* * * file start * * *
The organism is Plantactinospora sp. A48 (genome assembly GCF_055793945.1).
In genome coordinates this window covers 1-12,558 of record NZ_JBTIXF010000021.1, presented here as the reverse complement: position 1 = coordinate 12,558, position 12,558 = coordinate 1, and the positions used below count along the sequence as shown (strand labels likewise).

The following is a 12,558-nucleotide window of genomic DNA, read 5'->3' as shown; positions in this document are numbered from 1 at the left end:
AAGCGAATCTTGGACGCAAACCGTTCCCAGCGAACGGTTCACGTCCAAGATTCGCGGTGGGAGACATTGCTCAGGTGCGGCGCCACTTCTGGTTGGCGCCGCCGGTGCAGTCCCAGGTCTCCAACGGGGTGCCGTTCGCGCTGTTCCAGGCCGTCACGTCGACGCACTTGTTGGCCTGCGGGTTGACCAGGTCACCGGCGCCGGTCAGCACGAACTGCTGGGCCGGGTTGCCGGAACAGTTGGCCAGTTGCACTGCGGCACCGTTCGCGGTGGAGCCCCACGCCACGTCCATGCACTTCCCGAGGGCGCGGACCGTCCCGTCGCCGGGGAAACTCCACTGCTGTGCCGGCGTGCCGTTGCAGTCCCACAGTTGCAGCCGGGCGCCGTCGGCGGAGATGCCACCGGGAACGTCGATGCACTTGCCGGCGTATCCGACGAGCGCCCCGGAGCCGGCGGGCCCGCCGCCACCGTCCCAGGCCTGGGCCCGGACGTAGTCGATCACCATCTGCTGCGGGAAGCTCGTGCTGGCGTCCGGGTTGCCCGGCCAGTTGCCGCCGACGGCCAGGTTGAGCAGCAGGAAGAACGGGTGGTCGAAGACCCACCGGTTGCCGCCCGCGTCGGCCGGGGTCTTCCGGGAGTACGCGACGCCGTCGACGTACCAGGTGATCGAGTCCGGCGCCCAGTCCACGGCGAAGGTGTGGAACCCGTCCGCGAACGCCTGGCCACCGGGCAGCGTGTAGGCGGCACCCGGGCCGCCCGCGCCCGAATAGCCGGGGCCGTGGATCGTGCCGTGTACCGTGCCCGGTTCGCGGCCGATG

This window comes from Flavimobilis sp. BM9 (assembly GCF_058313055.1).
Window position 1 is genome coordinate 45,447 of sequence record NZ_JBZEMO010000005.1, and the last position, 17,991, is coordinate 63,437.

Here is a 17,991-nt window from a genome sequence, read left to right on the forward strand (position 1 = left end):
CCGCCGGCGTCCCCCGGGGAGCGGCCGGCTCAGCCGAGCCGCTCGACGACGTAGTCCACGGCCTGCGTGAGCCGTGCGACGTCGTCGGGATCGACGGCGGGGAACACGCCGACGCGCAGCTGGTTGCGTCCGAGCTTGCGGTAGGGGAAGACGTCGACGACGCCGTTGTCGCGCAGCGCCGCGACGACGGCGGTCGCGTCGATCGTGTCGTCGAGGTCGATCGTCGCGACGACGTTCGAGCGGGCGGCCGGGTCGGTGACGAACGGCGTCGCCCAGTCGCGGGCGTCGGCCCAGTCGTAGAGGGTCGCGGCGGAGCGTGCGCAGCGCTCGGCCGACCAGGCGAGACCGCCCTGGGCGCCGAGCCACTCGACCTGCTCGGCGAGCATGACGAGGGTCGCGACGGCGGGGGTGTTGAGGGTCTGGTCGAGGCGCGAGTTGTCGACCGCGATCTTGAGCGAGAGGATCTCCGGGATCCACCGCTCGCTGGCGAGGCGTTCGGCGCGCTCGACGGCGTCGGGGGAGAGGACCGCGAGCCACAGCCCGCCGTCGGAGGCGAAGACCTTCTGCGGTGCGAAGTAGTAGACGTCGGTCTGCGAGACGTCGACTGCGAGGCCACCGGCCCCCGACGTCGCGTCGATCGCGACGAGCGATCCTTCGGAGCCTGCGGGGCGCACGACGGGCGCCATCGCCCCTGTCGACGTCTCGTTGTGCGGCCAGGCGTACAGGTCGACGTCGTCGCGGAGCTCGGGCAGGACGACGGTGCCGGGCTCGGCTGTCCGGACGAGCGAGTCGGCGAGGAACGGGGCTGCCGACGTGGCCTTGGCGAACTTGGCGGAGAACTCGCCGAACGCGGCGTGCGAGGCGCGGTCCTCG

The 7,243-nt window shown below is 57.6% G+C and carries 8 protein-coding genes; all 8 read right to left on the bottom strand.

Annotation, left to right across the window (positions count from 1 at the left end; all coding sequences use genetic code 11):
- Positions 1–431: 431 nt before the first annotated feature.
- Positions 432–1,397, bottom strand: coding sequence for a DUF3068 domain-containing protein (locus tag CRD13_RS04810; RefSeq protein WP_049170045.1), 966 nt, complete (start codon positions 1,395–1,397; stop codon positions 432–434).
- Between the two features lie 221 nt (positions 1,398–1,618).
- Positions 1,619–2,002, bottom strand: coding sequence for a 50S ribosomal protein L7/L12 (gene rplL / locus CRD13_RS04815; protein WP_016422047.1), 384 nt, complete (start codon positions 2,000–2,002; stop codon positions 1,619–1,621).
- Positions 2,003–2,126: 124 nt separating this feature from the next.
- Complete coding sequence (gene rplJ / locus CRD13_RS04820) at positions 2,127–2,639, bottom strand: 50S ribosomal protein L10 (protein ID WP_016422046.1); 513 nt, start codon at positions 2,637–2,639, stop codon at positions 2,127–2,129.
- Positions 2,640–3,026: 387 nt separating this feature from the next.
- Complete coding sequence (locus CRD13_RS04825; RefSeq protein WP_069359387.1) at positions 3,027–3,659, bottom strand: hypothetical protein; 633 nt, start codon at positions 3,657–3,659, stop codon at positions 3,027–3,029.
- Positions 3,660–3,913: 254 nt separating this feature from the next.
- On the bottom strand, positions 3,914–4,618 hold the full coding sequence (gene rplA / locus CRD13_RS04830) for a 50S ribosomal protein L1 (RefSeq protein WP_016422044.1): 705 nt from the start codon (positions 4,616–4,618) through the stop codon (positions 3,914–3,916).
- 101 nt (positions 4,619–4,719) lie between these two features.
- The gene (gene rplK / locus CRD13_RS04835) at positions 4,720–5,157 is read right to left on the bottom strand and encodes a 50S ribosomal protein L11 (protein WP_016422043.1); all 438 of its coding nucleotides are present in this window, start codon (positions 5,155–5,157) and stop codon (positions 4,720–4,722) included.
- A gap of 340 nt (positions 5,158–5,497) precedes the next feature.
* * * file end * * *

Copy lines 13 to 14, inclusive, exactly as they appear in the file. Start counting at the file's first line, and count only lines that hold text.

- Between the two features lie 221 nt (positions 1,398–1,618).
- Positions 1,619–2,002, bottom strand: coding sequence for a 50S ribosomal protein L7/L12 (gene rplL / locus CRD13_RS04815; protein WP_016422047.1), 384 nt, complete (start codon positions 2,000–2,002; stop codon positions 1,619–1,621).